After that, there is a calling to take up our cross: “Take up his cross and follow Me”. The cross, here, is understood in several ways. For the Christian in this blessed period, the cross is represented as fasting, prayer and prostrations, as well as the cross of temptations, trials, and pains that the Christian surely encounters throughout their life, enduring with patience.

For “whoever would save his life will lose it; and whoever loses his life for My sake and the gospel’s will save it.”

The word “Psyche” comes from Greek and can be translated as “life”. Certainly, the Lord is not talking about the destruction of the soul or life, in the sense of losing it or killing it, but here He is talking about sacrifice. Whoever wants to save himself, that is, to gain eternal life, let him destroy it through the labours of asceticism, spiritual strife, and enduring hardships. Everyone who labours for the sake of the good news (Evangelion) and for the sake of the Master will obtain eternal life.

The act of witnessing, for Christ, is necessary for every believing Christian. The believer is not ashamed that Christ, the Son of God, was crucified. The Apostle Paul says: “But God forbid that I should boast except in the Cross of our Lord Jesus Christ, by whom the world has been crucified to me, and I to the world” (Galatians 6:14). The Cross was in fact a shameful symbol from a human viewpoint, and it is true that it is written, “Christ has redeemed us from the curse of the law, having become a curse for us for it is written, ‘Cursed is everyone who hangs on a tree” (Galatians 3:13). However, after the Resurrection of Christ, the Cross became called “the life-giving Cross.” We chant during Sunday Vespers: “Hail! Life-giving Cross, unconquerable trophy of the true faith, door to Paradise, succour of the faithful, rampart set about the Church. Through you the curse is utterly destroyed, the power of death is swallowed up, and we are raised from earth to heaven: invincible weapon, adversary of demons, glory of martyrs, true ornament of holy monks, haven of salvation bestowing on the world great mercy.”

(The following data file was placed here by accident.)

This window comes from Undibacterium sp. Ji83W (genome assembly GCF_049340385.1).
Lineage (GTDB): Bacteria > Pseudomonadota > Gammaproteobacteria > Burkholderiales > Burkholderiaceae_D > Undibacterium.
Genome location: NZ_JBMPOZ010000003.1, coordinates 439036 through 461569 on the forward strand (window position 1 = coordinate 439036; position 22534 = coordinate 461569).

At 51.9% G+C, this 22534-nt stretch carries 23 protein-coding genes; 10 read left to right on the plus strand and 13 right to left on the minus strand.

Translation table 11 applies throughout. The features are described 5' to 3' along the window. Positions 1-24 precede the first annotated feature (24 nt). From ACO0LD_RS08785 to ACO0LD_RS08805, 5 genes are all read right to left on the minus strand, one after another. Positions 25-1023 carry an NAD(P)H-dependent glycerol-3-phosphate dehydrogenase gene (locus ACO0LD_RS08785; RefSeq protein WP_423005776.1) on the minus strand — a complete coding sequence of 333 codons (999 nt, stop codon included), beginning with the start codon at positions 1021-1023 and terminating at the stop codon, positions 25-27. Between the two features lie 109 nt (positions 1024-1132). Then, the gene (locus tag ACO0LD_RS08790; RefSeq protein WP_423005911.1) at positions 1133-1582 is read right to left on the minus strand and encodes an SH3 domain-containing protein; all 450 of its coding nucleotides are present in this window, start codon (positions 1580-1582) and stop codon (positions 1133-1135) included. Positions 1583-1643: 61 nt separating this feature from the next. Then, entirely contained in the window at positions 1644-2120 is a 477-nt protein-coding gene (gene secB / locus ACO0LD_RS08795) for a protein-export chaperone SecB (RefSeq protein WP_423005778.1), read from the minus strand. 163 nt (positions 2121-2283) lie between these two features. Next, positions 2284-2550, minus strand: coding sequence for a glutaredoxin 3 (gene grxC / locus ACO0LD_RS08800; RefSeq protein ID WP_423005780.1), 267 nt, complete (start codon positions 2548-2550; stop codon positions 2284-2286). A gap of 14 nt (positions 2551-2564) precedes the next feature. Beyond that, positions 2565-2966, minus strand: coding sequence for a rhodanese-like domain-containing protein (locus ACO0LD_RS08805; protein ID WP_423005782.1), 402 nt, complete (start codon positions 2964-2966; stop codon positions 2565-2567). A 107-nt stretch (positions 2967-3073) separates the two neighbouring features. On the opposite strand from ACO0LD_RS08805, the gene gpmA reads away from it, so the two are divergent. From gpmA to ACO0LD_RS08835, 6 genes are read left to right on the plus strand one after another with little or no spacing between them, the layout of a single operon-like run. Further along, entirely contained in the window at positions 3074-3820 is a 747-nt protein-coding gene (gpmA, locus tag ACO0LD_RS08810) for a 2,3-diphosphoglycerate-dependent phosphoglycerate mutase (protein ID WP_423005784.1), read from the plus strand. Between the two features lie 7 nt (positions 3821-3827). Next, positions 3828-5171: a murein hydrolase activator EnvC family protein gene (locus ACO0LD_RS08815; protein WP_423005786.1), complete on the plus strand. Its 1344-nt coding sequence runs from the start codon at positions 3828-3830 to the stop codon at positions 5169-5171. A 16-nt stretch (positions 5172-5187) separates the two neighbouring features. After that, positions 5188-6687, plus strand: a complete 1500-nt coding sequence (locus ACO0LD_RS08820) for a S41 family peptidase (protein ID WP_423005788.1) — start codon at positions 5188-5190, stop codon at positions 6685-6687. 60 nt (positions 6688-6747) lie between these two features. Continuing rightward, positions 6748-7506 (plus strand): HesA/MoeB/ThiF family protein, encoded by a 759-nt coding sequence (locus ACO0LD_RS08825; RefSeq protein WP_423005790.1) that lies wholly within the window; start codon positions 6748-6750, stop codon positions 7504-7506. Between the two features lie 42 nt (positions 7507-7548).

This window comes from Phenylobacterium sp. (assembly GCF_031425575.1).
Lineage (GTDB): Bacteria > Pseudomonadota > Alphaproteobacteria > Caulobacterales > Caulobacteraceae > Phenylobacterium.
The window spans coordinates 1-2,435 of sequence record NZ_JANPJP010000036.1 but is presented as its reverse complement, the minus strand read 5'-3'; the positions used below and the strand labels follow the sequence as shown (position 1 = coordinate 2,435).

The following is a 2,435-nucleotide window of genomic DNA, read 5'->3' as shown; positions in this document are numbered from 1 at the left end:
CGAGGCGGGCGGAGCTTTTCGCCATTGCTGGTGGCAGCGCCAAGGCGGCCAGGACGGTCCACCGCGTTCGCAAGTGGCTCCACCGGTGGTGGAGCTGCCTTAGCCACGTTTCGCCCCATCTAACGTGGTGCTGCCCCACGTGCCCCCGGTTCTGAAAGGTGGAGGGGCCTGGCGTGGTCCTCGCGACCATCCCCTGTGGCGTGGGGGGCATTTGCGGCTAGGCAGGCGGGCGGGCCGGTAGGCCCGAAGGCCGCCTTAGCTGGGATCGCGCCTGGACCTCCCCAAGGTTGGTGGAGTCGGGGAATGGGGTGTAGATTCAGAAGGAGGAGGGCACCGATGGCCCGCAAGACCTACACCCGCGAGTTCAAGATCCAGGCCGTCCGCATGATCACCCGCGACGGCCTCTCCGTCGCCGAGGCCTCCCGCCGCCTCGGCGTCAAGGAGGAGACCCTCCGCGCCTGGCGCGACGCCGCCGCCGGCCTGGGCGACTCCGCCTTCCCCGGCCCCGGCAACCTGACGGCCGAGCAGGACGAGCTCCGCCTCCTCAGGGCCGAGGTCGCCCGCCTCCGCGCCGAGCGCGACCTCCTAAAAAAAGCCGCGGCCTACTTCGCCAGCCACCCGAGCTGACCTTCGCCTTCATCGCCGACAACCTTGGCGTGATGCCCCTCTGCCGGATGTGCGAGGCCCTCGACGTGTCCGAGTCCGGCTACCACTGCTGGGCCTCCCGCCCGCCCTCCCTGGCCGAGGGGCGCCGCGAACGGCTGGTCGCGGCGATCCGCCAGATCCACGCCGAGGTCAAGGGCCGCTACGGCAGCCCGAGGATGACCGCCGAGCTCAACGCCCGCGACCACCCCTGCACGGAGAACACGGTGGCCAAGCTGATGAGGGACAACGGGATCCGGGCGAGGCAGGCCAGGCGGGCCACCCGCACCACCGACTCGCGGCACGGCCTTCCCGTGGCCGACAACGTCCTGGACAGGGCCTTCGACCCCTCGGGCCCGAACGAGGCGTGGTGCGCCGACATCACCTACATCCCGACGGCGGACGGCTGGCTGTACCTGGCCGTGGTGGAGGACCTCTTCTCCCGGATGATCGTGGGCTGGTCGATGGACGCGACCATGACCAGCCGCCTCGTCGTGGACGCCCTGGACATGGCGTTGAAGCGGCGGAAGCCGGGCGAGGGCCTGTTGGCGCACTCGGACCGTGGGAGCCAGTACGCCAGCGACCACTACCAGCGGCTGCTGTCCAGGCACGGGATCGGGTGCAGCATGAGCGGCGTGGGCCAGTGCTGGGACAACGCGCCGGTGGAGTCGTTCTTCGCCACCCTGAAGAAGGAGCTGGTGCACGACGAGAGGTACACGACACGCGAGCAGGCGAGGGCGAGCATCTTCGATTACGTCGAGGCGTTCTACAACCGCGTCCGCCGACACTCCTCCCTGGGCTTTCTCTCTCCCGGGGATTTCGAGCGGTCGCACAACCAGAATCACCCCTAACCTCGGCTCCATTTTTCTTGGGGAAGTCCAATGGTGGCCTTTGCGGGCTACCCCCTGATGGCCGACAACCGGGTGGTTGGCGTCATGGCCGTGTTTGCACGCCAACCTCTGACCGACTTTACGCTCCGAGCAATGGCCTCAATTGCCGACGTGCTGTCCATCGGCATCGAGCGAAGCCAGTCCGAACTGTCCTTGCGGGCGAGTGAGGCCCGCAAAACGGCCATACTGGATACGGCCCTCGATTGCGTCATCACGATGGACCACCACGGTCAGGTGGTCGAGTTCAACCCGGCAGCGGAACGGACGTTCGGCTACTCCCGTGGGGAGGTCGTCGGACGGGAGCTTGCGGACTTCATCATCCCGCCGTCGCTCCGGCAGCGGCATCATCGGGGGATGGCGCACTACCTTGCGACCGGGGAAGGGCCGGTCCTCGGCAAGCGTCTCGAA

The Gospel passage ends with: “Truly, I say to you, there are some standing here who will not taste death before they see the kingdom of God come with power.” Is this a reference to His disciples who saw the glory of the Lord on Mount Tabor on the day of His Transfiguration immediately after this chapter? Or to all those who witnessed His crucifixion and the miraculous events that accompanied it, His death and His glorious Resurrection?

The Cross became a symbol of Christian Salvation. The deeper we comprehend the meaning of the suffering of our Master, the deeper we understand the meaning of our own suffering, our own Cross. Many times, while we are in the midst of trial or temptation, we ask: Why, Lord, has this heavy lot befallen me? We gaze at His Cross to teach us to accept hardship and suffering with patience and humility.

The Lord on His Cross gives us not only an example, but also strength. So, by looking to His Cross and remembering His salvific pain and suffering, we can draw courage and strength when we come to our own personal pain and suffering as we continue our journey towards the Holy Resurrection.

The Saviour, as He looks down upon us from the Cross, calls upon every one of us to follow His example and not to renounce our Cross, but to bear it so that it opens to us the doors of salvation. “We kiss the Holy Cross, O Christ, which You were pleased to bear upon Your shoulders, on which You have accepted to be lifted up and crucified in the flesh; and from it we receive strength against our invisible enemies” (Matins, Canticle Six).

“Your Cross do we adore, O Master, and we glorify Your holy Resurrection”. Amen.